Winter Tourism: Part I
Those who enjoy the cold weather know that there is a lot to do when winter comes to Maine.
Snowmobiling is one of the biggest draws and the sheer number of riders out on the trail helps drive the economy across the state.
“Winter Tourism is the winter business that is so important for all of the hotels in town, all of the gas stations in town, and the restaurants that choose to stay open year round,” says Ailsh Keating, Director of Marketing for New England Outdoor Center in Millinocket.
NEOC welcomes hundreds of tourists every year to enjoy their snow mobile trails, fishing, and lodging. The incoming business helps the town during the cold season.
“There's several business that rent snowmobiles that have lodging, food so you can come for the entire weekend, you can come for a day,” says Wende Sairio, Director of the Millinocket Chamber of Commerce. “We put out a snowmobile map for the region so people have an idea of how to get to one area to another all the way from Brownville to Shin Pond.”
“For the most part, the first week and second week in January may be quieter but by the third week in January people are ready to come and we will have people here riding until the first week in April,” says Keating.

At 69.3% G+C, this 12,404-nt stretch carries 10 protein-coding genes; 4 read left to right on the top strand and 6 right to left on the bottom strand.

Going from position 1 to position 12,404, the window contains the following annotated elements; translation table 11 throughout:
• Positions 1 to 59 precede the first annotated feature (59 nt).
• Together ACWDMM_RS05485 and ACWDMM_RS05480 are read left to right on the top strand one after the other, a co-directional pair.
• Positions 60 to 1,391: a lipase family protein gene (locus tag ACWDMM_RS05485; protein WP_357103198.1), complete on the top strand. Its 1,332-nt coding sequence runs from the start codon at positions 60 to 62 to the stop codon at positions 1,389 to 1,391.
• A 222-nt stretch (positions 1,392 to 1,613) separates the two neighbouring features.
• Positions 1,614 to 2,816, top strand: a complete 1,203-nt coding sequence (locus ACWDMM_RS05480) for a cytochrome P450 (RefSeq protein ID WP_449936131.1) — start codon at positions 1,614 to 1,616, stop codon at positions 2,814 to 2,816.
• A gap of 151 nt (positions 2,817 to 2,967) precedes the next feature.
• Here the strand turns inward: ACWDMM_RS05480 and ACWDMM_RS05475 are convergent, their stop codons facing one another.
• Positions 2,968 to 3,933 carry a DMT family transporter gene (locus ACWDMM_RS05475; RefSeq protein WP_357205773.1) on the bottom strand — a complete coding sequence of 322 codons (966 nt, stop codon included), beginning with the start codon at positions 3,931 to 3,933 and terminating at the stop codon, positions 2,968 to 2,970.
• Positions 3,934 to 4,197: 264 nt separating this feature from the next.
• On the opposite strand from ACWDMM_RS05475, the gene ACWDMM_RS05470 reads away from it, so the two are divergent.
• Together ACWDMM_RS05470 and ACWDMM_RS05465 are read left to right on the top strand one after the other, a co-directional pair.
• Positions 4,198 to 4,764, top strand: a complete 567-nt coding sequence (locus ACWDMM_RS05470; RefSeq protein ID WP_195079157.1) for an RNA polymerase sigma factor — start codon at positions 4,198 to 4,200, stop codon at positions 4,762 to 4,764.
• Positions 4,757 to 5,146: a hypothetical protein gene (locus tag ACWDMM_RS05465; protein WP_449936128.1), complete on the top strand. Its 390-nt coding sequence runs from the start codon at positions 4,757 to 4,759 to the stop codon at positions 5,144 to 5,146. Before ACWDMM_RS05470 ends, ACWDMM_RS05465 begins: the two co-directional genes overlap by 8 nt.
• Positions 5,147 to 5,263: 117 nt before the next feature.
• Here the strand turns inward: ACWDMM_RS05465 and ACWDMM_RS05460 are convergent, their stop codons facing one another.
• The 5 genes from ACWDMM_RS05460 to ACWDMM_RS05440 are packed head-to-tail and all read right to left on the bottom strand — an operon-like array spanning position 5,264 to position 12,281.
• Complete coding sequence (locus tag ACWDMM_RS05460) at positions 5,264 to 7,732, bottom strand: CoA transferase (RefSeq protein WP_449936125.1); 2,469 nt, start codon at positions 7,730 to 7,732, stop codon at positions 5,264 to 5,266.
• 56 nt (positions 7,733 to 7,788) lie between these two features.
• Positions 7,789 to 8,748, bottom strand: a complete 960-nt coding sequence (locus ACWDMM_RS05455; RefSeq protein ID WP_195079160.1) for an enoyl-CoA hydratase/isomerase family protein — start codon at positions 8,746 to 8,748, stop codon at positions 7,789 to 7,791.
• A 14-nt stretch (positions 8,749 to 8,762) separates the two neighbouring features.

Snowmobile trails are interconnected throughout the entire state. This creates a network for businesses who often share clients traveling long distances on their sleds.
“You can go to Canada, you can go to New Hampshire, you can travel across the state or you can stay locally and you can ride your snowmobile for a couple hundred miles a day if you feel,” says Keating. “When people come to snowmobile, they come to a location and travel. They will come from these other communities to us for lunch and then they will go back to where they were. So you've got this whole circular traffic and it's really, really critical and this is why the clubs work so well together for all of the clubs and all of the businesses.”
Many snowmobile clubs and resorts will help to maintain trails throughout the winter to ensure a safe and enjoyable ride. Towns also work together to inform everyone about the conditions. The idea is that when more people are out on their sleds, everyone succeeds.
“On our webpage, we post this is what the trails are like, this is where you might want to watch out, this is what's going on,” says Sairio. “We work very closely with, like, Aroostook but even in places south to say 'okay, so you can go from Newport all the way up to Houlton on a snowmobile.”
Keating says, “Snowmobiling is critical to an area like this and is very much welcome and appreciated and essential. You wouldn't have business at this moment in time without that for sure.”
The high traffic in snowmobiles often leads to an increase in other winter activates around the region. Mainers want everyone to know that the fun in Vacationland doesn’t stop after summer ends.
“People do think of it more as summer and hiking but there is so much more to do and a lot of people would rather be here for the winter,” says Sairio. “I think we're working on building that up and including more historical kinds of things so that you can come any time of year and there's always something to do.”